NEW RICHLAND-HARTLAND-ELLENDALE-GENEVA AREA

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Latest New Richland, Minnesota, weather

The recent warmth has the scurs wondering if the Weather Eye will continue to spew forth heat or suddenly get back to more normal conditions for November. Only time will tell. Starting Wednesday, aside from some possible morning drizzle, mostly sunny with highs in the upper 60’s and lows in the mid 50’s. Thursday, mostly cloudy with a good chance of showers. Highs in the low 60’s and lows in the upper 30’s. Sunny Friday with highs in the upper 40’s and lows in the low 30’s. Saturday, mostly sunny with highs in the mid 40’s and lows in the low 30’s. Sunny on Sunday with highs in the low 50’s and lows in the upper 30’s. Monday, mostly sunny with highs in the low 50’s and lows in the upper 30’s. Partly sunny for Tuesday with highs in the low 50’s and lows in the low 30’s. The sun sets before 5 p.m. on the 5th and we slide below 10 hours of daylight on November 7th for the first time since February 3rd. The normal high for November 7th is 47 and the normal low is 29. The scurs will be rationing their leftover Halloween candy, hoping it will tide them over until Turkey Day.

Anhydrous ammonia and tillage operations were underway in many areas this past week. The telltale signs of anhydrous ammonia applicators were present in many area fields upon my return from a short trip. There certainly is no hurry however if the warm temperatures are any indication. The closer one can make the applications to freeze up of course it makes the likelihood of loss much lower. Soil conditions are probably about as good as I can ever recall them being for fall ammonia so it appears to be sealing up very well. Rainfall in the month of October turned out to be moderate after a very dry first three weeks, garnering 1.08” at the ranch and just about 1.05” in the gauge at the Mall for Men. 

Yet one last trip to Canada to help my little fat buddy Billy of the North to help winterize his cabin before winter sets in. Before leaving everyone always assumes we’re going fishing and while we always have that option, just getting away from the hustle and bustle a few days is more than adequate for me. The flora and fauna keep matters interesting. Trying to think about how the pieces fit together make it an endless puzzle to ponder as we keep in mind that it really doesn’t matter; it’s there to keep us guessing. On the way north from Bemidji, flocks of snow buntings were common as we headed to Frostbite Falls. A harbinger of things to come I fear. The morning after we arrived at camp, the chickadees were on hand to greet us. They appeared to be searching for some small insects on the branch tips of the pine and white cedar. It made me wonder if on some future visit what they might do with some of the sunflower seeds prized by the local chickadee population at home. Some redpolls and siskins could also be heard although not seen, a behavior many of us grew up with.

Leaves were down with the exception of some red and pin oaks along the way. Some tamaracks were still clinging stubbornly to their needles in places even well into Canada. Their yellow tinge blended into the dark green evergreens remained against the gray backdrop; signs of hope that the landscape would once again come to life when the seasons change.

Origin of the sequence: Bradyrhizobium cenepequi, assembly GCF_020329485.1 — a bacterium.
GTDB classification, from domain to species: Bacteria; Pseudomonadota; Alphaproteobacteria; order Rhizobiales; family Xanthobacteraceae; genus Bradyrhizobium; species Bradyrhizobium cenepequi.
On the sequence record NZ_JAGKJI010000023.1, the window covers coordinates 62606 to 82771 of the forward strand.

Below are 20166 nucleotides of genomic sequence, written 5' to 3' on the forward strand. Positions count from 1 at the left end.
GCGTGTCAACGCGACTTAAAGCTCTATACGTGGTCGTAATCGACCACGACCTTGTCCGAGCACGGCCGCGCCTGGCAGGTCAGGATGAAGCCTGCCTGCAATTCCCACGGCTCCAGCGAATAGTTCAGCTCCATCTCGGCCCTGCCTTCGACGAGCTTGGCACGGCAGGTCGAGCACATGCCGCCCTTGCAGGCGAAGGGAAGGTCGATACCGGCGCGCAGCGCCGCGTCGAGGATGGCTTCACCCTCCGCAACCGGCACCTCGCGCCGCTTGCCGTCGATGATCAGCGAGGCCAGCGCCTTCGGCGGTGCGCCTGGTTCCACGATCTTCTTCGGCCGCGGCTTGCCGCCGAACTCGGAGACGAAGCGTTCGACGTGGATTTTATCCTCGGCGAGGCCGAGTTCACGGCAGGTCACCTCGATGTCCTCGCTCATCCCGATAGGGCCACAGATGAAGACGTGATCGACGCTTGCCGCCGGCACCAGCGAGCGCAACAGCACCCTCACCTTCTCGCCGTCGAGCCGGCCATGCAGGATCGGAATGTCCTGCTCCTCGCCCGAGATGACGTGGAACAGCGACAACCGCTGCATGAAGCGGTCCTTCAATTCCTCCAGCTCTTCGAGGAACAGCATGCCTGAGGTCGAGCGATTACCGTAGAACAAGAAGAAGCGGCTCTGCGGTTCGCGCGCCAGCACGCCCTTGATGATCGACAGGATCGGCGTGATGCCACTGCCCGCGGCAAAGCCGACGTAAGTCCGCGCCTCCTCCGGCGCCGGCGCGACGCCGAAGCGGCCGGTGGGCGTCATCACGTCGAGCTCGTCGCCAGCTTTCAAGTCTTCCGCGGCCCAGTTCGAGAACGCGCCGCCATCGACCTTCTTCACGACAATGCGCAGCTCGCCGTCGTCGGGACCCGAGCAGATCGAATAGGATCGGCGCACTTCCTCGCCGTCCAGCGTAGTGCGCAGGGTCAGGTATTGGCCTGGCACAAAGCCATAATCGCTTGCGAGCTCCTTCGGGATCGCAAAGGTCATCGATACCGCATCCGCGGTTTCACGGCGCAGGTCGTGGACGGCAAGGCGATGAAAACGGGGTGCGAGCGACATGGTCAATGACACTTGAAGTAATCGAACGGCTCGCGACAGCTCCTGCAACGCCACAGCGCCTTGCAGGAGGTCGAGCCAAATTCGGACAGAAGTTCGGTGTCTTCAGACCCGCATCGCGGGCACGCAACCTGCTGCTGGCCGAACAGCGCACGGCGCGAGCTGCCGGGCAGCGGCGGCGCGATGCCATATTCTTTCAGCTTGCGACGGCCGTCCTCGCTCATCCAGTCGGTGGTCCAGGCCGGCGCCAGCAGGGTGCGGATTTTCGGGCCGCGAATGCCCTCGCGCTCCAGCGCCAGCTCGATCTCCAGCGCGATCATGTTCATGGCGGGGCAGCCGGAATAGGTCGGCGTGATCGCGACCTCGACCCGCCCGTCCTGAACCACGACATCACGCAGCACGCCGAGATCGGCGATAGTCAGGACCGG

The weather was gray as well. From Thursday through Monday morning we saw the sun for about 10 minutes. Temperatures were freezing when we arrived, making the front porch slick. Visions of doing a one-and-a-half somersault in the middle of the night while making a nature call danced in my head. Luckily it did warm up slightly so the frosty porch was no longer an issue. However temperatures didn’t get much above 40 for the duration of our stay. Still not bad considering what it’s capable of. At least we didn’t have to get out the heavy artillery, namely the long johns and thick wool socks. Come about January, we’d take some of those temperatures even in our latitude. 

We were also on a diplomatic mission. Some compensation for services rendered needed to be made. We went to Atikokan bearing gifts for some nice folks who drained Bill’s cabin water previously when the weather managed to dip below freezing. Unlike greater Bugtussle, water lines are unable to be buried six or more feet deep. There simply isn’t six feet or more of soil to bury them in in most places. Later we went to another neighbor on the lake for socializing and to drop off some food items that wouldn’t make it through customs for the journey south. It’s fascinating to me anyway to visit with these hardy souls and learn more about how they think and live for that matter. Canadians are wonderful neighbors. We could definitely do much worse. I feel a kindred spirit with them living as close to Canada as I once did. The land can be cold and forbidding at times while the people typically remain genuine and as warm as a July afternoon.

Once back home again the dogs were excited to see me, especially Fudgie. I laughed as her mannerisms seemed to belie that 13-year-old body, acting like a Border Collie half her age. Ruby of course definitely behaves like a two-year-old all the time and is shedding hair massively to boot. Actually both dogs are. One look at my sweatshirt after some doggie affection and it definitely meant another bomb session with the brush soon. That in addition to countless other chores needing to get done before the snow flies. No rest for the wicked.

See you next week…real good then.

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